Drums, the Holy Spirit, and Congregational Response (no. 33)

Have you ever been frustrated, confused, or saddened by a lack of response from the congregation that you’re leading in worship?


What can you do about it? And how do you know you’re even working on what’s really causing it? Well, let’s talk about just two of the dynamics.



First, there are those unexplainable moments when we as worshipers (on and off the stage) are compelled by God's Spirit in our encounter with Him. It has little to do with the music and much to do with either His divine moving or (very often) our own choice in drinking from the Well and experiencing the spring that's described in John 4.


There's a spiritual dynamic when our hearts are engaged, our spirits are activated, and our bodies choose to express this sense of God among us…the reality of Emmanuel. Sometimes we deeply resonate with a truth we're singing, or we have a moment of intimacy and vulnerability with the Father, or we share the joy of being with fellow believers singing to our Creator. It's more than magical. It’s so beautiful and delightful that it seems to be removed from everyday life! I love that!


From a leadership perspective, what we can do to enable those transcendent moments is to listen to what God is saying and then obey. I think this obedience almost always results in us activating people - calling them to make a draw on the faith and Spirit in them. In the words of my friend Daniel Hazelwood: "I’m peering into heaven, looking at that model of worship, singing to a God who’s not far off. The God that I sing to is hovering in this room and He’s giving me windows, so I know when to sing, what to sing, and why." (You can listen to a podcast that goes more in depth here) This is the core of our calling as worship leaders: activating people.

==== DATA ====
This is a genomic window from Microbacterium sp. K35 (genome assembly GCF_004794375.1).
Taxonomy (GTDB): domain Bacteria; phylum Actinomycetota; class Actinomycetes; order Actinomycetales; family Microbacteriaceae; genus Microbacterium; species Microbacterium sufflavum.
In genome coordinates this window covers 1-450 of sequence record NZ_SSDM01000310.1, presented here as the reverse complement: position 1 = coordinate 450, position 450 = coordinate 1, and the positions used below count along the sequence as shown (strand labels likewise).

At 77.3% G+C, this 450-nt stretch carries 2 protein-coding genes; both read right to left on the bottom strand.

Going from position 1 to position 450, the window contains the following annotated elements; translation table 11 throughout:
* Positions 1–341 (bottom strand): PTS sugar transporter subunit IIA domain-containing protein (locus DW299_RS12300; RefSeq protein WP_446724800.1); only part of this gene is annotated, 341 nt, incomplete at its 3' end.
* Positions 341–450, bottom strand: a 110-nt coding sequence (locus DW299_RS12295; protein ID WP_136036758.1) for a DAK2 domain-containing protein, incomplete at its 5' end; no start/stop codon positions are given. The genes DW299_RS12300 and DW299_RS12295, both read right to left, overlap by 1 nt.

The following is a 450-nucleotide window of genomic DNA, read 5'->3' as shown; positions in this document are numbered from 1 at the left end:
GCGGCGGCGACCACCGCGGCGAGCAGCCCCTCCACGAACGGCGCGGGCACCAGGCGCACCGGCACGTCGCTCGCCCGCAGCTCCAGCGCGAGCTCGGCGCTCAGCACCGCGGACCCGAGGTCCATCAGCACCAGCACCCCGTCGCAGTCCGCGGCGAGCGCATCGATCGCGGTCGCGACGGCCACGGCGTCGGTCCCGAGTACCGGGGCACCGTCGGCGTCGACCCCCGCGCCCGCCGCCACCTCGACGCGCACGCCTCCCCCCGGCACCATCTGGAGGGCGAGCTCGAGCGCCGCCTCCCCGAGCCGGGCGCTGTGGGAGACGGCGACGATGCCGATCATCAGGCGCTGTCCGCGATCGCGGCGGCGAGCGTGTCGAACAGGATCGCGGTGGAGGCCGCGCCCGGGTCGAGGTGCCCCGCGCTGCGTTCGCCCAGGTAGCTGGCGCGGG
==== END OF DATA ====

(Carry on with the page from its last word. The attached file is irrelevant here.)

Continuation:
Okay, so that's one side.


The other dynamic is art. Beauty. Things that take our breath away and cause an emotional response. There is a power in music that touches us where other things can't. Don't dismiss a conversation about engaging our emotions because you want to avoid emotionalism. Clearly, manipulating people (through any of our senses) is wrong. Creating a culture where worshipers "can't worship" unless they feel something is not helpful or healthy. So what does it look like to healthily engage and celebrate our souls, our emotions, as part of our entire beings?


I believe God has given us the power of music, the language of the soul, to engage that part of us. So let's talk a little about how music works, how it does things to our emotions that are beyond reason. I'll focus this conversation on the rhythm section of our band: the drums and bass. What role do the drums have in the music we worship with at church? They signal sections and dynamics, they help phrase the melody, they establish subtleties of rhythm and tempo intensity, and reinforce the root rhythm/accent patterns. That got a bit complex, but the bottom line is that they function as the railroad tracks (along with the bass guitar) for the rest of the band to ride on.


That we call the rhythm section “the railroad tracks on which the train rides” implies several things:

  • They're hugely essential and play a core role, not a support role
  • They must be mixed accordingly for the songs written in modern worship to sound and feel right